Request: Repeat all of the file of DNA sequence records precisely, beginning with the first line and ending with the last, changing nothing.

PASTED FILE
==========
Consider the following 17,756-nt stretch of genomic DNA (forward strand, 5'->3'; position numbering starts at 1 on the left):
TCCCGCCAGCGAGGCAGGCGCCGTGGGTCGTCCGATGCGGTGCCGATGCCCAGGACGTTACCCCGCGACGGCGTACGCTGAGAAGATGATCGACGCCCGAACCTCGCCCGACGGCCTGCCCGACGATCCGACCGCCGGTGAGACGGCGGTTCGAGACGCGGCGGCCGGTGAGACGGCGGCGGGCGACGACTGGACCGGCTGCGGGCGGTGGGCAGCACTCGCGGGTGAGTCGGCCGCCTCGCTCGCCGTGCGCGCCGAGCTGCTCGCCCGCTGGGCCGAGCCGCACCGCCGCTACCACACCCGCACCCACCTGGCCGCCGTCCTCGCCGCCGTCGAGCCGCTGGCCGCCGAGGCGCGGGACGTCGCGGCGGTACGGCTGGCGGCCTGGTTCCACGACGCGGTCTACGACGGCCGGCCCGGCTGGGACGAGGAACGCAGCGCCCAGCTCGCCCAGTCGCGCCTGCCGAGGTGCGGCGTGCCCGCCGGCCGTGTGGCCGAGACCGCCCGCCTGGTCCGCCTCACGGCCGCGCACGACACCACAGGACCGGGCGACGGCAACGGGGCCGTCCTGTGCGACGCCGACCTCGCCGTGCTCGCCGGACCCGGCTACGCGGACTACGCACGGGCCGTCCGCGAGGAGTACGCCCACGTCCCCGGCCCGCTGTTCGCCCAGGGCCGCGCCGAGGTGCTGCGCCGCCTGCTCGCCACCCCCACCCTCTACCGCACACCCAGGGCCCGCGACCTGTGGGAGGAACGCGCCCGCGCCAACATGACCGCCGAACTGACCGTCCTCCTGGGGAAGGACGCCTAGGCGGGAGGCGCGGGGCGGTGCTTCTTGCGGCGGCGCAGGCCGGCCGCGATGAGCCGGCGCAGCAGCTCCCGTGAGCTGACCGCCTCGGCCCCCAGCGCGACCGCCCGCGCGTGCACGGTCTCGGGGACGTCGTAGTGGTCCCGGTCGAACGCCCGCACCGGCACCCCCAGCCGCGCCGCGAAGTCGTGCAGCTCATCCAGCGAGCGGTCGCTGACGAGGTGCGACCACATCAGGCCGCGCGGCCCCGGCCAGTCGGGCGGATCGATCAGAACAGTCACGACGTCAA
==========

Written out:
Consider the following 17,756-nt stretch of genomic DNA (forward strand, 5'->3'; position numbering starts at 1 on the left):
TCCCGCCAGCGAGGCAGGCGCCGTGGGTCGTCCGATGCGGTGCCGATGCCCAGGACGTTACCCCGCGACGGCGTACGCTGAGAAGATGATCGACGCCCGAACCTCGCCCGACGGCCTGCCCGACGATCCGACCGCCGGTGAGACGGCGGTTCGAGACGCGGCGGCCGGTGAGACGGCGGCGGGCGACGACTGGACCGGCTGCGGGCGGTGGGCAGCACTCGCGGGTGAGTCGGCCGCCTCGCTCGCCGTGCGCGCCGAGCTGCTCGCCCGCTGGGCCGAGCCGCACCGCCGCTACCACACCCGCACCCACCTGGCCGCCGTCCTCGCCGCCGTCGAGCCGCTGGCCGCCGAGGCGCGGGACGTCGCGGCGGTACGGCTGGCGGCCTGGTTCCACGACGCGGTCTACGACGGCCGGCCCGGCTGGGACGAGGAACGCAGCGCCCAGCTCGCCCAGTCGCGCCTGCCGAGGTGCGGCGTGCCCGCCGGCCGTGTGGCCGAGACCGCCCGCCTGGTCCGCCTCACGGCCGCGCACGACACCACAGGACCGGGCGACGGCAACGGGGCCGTCCTGTGCGACGCCGACCTCGCCGTGCTCGCCGGACCCGGCTACGCGGACTACGCACGGGCCGTCCGCGAGGAGTACGCCCACGTCCCCGGCCCGCTGTTCGCCCAGGGCCGCGCCGAGGTGCTGCGCCGCCTGCTCGCCACCCCCACCCTCTACCGCACACCCAGGGCCCGCGACCTGTGGGAGGAACGCGCCCGCGCCAACATGACCGCCGAACTGACCGTCCTCCTGGGGAAGGACGCCTAGGCGGGAGGCGCGGGGCGGTGCTTCTTGCGGCGGCGCAGGCCGGCCGCGATGAGCCGGCGCAGCAGCTCCCGTGAGCTGACCGCCTCGGCCCCCAGCGCGACCGCCCGCGCGTGCACGGTCTCGGGGACGTCGTAGTGGTCCCGGTCGAACGCCCGCACCGGCACCCCCAGCCGCGCCGCGAAGTCGTGCAGCTCATCCAGCGAGCGGTCGCTGACGAGGTGCGACCACATCAGGCCGCGCGGCCCCGGCCAGTCGGGCGGATCGATCAGAACAGTCACGACGTCAA